I have learned from pleasant experience
that at the most despairing crisis, when all
looked sour beyond words, some delightful
“break” was apt to lurk just around the corner.
-- Amelia Earhart
It’s been said that fortune favors the brave, but Providence also attends the well-prepared and some of the most prepared women I know—women I admire who possess repose of the soul—have taught me that a well-kitted out sewing box is excellent training for adventures both close to home as well as far-flung fantasies.
This was the message that pioneering aviatrix Amelia Earhart encouraged in an interview for the popular women’s home arts magazine Needlecraft in May 1930, at a time when America was still reeling from the Wall Street crash six months earlier which plunged Main Street as well as the money men into the Great Depression. With everyone’s nerves shaken and overwrought, America’s first modern heroine spoke about the connection between needlework and flying. She wanted American women to realize that their dreams might be curtailed or detoured by the economy but that some of the best dreams begin at the kitchen table while darning socks, or continued in chairs by the fire while hooking a hearth rug. Just make sure you have a copy of Modern Aviation nearby the sewing basket.
“An interest in needlework doesn’t exclude an interest in aviation,” Amelia reminded women readers who were thrilled to know that she always packed “her little housewife, a small black box filled with a wonderful, large collections of all kinds, of threads, a few needles and scissors” on all her flights. One rarely knew the delights of down-time if you weren’t prepared or expecting them.
The creative artistry of handicrafts has always been a part of women’s domestic daily round for centuries. It’s only in the last fifty years that what was once esteemed has been made to appear as “cultish” as hand work were demoted from being every woman’s accomplishment to the personal pursuits of a lucky few: women who had “time on their hands” (clearly an expression coined by a man!) One of the reasons the clever Martha Stewart built a home based empire is that she was savvy enough to be aware that vintage serenity which had fallen through the cracks of frazzled modern living could be revamped and beautifully packaged.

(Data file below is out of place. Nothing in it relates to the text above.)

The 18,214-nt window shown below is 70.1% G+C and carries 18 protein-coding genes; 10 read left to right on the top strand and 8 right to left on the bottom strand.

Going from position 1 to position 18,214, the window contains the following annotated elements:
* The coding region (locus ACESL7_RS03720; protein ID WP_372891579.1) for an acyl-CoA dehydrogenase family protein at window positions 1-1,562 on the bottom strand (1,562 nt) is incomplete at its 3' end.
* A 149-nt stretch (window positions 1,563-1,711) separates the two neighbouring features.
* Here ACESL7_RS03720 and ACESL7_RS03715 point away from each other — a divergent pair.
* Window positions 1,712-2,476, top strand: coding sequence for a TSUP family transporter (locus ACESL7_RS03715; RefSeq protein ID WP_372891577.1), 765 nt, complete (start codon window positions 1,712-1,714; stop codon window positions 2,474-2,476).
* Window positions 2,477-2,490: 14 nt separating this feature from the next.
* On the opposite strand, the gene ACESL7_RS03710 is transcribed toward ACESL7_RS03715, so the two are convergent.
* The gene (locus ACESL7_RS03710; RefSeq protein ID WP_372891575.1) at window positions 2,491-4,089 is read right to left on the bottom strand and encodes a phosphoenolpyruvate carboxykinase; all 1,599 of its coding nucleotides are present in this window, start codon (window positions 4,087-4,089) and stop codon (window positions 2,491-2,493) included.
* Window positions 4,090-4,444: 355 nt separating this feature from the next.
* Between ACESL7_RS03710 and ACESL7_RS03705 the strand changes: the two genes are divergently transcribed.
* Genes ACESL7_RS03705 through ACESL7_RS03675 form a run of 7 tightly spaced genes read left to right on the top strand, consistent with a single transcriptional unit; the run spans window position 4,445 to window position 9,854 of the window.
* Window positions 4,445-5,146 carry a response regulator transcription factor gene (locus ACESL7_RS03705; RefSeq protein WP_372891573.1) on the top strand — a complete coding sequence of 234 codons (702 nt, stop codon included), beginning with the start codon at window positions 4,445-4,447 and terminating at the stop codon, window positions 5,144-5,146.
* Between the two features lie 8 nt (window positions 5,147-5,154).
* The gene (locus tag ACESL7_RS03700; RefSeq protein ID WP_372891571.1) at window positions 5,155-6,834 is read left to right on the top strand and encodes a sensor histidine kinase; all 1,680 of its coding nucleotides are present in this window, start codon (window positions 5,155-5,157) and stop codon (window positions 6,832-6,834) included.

Hand work in all its many varieties was high art for Victorian women who began sewing at an early age. For Amelia Mary Earhart, born in Kansas in 1897, part of the last generation of young Victorian women as well as the first generation of “modern girls”, life’s rich tapestry meant learning to excel in many pursuits. The intimate and intricate soul craft of creating gave outward expression to countless women who often felt strait-jacketed by the expectations of a rigid society. But they soon discovered that their exasperations could be calmed by the “Home Arts.”